A student’s choice to become a parent while pursuing a degree should not negatively impact their ability to complete that degree in any way, especially when we have the opportunity to have access to trustworthy, convenient and affordable childcare.
Currently, Cal Poly Pomona’s children’s center maintains a license to care for children older than 18 months.
Students are qualified to receive a discounted price through subsidies which are funded through an ASI fee automatically added to tuition.
However, according to Guttmacher Institute, more than two million college-age women in the United States become pregnant each year.
To utilize the center at the university, a mother would need to leave CPP until her child is at least 18 months or find alternate care until her child reaches that age.
If all CPP students are required to pay money toward the fee, all CPP students should have access to the services it provides.
According to ChildcareAware.org, the current annual cost to place a child in a childcare center in California is $23,077.
That is more than triple the projected cost of a year of undergraduate tuition at CPP, making affordable childcare for children younger than 18 months unattainable for students who need it, thus imposing an extreme financial hardship on them.
A student, whether male or female, who becomes a parent while in college, should not feel like they will need to leave school indefinitely because of parenthood.
Title IX protects those students, and according to the National Women’s Law Center the law prohibits school officials and professors from telling or suggesting a student parent drop out of school.
However, the current policy creates an unsupportive environment that contributes to the fear and doubt that students feels when trying to acclimate to their role as a student parent.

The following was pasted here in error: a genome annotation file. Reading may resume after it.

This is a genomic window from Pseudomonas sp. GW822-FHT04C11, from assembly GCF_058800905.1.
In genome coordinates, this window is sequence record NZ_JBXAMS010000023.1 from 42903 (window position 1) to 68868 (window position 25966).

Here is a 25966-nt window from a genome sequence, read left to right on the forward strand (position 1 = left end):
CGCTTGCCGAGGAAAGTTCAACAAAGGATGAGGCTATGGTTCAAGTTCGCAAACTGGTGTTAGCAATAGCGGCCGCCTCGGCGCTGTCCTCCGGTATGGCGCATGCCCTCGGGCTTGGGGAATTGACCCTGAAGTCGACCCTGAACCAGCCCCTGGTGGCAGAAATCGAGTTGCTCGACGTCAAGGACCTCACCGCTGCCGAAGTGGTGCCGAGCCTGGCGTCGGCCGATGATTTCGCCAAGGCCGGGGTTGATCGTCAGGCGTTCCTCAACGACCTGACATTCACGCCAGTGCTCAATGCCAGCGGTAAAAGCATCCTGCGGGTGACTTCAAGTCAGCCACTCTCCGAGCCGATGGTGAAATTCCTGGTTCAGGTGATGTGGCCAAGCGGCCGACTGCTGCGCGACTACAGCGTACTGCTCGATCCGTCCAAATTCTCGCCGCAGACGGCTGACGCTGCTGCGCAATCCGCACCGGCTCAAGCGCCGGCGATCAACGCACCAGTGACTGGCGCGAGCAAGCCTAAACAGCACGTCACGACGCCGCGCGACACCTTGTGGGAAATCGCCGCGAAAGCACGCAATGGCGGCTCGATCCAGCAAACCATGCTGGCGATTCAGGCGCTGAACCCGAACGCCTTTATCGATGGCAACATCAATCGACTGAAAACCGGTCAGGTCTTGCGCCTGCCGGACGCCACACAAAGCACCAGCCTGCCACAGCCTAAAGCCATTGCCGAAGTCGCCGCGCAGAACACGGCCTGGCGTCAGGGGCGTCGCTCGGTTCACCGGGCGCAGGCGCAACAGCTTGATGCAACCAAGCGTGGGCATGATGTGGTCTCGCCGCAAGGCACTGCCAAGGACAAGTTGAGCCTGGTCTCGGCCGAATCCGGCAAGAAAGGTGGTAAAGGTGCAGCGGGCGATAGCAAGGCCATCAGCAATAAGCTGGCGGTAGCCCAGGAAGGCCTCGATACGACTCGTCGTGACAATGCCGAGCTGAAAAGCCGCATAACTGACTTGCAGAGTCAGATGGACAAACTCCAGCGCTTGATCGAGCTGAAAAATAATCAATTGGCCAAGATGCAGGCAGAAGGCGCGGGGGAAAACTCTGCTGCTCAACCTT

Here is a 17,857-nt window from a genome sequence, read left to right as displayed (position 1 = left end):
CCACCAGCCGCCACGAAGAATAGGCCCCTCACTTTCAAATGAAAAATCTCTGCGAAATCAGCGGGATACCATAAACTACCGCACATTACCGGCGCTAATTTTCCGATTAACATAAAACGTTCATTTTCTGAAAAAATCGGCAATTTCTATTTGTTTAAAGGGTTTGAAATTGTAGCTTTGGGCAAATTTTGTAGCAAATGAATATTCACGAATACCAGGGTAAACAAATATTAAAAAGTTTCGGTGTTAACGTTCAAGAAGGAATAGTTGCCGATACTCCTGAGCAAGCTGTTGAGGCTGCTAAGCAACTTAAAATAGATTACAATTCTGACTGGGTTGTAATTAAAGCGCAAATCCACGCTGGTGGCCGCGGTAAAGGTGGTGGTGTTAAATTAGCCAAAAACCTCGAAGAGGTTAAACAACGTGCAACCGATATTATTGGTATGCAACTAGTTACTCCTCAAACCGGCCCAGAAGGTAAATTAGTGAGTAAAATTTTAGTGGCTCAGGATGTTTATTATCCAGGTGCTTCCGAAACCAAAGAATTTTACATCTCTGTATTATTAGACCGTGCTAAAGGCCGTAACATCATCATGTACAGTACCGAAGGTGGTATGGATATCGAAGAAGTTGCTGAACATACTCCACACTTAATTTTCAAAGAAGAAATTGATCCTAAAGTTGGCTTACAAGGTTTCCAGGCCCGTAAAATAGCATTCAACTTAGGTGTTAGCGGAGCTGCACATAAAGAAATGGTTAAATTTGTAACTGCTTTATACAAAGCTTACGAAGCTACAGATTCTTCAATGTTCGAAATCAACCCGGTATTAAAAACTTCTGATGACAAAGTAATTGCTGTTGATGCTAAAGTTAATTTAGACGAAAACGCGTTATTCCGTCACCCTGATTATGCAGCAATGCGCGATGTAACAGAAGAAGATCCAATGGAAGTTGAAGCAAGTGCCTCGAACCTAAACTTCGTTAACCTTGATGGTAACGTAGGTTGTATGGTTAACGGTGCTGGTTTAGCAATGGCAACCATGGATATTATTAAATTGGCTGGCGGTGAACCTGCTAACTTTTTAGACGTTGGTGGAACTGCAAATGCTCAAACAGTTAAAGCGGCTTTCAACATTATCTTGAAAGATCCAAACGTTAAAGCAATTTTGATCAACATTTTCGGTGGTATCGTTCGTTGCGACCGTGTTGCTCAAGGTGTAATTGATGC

There are programs that offer aid for low-income parents in these situations, but they are heavily impacted and have wait lists several months long, causing a delay in assisted-cost care.
Some students have family available to help, so they can continue their degree progress, but this is not the case for all students.
Many student’s families do not live nearby, or they work full-time. With CPP’s often limited course selection, it can be nearly impossible to formulate a cohesive class schedule that progresses a student toward graduation.
For students who have had to take financial aid, taking time off school until their child is old enough to attend CPP’s childcare facility puts them in a difficult position with loan services that expect repayment to begin six months after leaving school.
If CPP wants to excel in providing childcare, it should offer services that include access to all student parents regardless of age.
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